I really cannot thank Julius Caesar enough for all the time he put into the Roman conquests of Spain. He really put a lot of effort in, and the result is that there are stunning, incredibly well-preserved Roman ruins and history all over Spain. But there are few in such good condition, nor so commonly used, as the Roman Theatre in Mérida, Extremadura. It was constructed in roughly 15 BCE and follows typical Roman theatre construction, meaning that even today, 2002 years later, the acoustics are excellent (even if the seats could be more comfy).
I love that they make full use of the setting, but also merge in a blend of modern lighting and effects that really heightens the experience there. The photo above is from a performance that I went to see this summer, and it was truly incredible.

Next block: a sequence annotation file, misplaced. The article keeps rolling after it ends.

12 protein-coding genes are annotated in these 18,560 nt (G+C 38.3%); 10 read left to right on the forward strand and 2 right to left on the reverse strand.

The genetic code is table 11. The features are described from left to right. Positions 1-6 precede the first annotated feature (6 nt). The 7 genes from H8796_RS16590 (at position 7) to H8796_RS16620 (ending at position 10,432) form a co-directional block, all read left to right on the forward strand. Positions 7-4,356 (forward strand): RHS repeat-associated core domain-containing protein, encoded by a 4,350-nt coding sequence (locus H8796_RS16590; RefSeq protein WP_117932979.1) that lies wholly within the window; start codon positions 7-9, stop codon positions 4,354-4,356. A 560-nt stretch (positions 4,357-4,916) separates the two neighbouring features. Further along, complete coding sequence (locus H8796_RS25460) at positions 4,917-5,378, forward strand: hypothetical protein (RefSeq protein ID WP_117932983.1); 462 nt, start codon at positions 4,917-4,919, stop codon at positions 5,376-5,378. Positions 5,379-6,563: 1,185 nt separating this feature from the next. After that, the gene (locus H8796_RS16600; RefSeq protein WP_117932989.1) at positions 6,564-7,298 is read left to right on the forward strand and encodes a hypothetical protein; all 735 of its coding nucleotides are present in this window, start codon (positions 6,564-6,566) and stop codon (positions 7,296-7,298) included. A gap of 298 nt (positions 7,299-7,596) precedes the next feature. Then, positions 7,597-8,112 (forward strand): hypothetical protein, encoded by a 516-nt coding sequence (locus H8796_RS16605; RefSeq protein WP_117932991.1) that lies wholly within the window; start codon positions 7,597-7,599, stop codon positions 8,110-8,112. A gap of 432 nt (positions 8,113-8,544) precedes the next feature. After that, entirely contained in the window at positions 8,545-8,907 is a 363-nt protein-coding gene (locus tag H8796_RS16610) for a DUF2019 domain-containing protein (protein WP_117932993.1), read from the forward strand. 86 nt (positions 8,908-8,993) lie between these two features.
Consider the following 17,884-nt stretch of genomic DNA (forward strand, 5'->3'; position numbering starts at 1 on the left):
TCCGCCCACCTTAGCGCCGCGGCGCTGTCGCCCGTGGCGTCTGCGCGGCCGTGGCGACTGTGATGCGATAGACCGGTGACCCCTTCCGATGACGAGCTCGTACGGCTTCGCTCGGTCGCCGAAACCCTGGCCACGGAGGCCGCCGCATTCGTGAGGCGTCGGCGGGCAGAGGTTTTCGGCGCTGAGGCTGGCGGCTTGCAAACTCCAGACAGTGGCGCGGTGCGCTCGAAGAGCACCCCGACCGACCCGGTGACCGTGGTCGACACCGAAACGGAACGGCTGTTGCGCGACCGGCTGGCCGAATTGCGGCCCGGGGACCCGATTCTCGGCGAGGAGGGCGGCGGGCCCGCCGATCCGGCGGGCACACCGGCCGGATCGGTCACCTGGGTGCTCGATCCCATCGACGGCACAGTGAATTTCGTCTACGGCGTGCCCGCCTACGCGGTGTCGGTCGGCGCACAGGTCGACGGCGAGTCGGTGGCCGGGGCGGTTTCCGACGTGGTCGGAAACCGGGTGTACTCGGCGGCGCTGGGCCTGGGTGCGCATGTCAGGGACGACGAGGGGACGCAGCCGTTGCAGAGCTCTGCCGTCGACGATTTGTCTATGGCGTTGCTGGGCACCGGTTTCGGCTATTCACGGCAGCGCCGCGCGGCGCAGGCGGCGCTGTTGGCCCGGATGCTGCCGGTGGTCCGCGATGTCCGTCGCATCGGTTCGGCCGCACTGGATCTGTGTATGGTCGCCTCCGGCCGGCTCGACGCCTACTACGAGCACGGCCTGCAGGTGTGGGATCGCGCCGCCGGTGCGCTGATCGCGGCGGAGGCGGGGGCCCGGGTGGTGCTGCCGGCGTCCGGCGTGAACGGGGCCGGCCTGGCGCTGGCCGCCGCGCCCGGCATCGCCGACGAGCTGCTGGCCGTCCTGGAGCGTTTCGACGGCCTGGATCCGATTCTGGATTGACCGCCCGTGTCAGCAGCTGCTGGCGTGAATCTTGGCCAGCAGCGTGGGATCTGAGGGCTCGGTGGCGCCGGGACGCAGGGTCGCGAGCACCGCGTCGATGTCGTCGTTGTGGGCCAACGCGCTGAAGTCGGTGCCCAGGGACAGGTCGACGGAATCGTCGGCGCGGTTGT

There is also a stack of other historical monuments to visit in Mérida, with the huge colourful aqueduct that you can see above, and the Roman bridge that you can see below. The Acueducto de los Milagros (Aqueduct of Miracles) originally brought water from a river almost five kilometres away, and stands more than 80 feet high in a green and spacious park. The bridge below is 800 metres long and has been standing in that exact spot for close to 2000 years. It is actually the longest ancient bridge still complete and functional in the world!
The Roman Theatre of Mérida, as well as its surroundings, are definitely worth a visit while in the area of Extremadura. Get to visit the stunning, incredibly well-preserved Roman ruins and history all over Spain.
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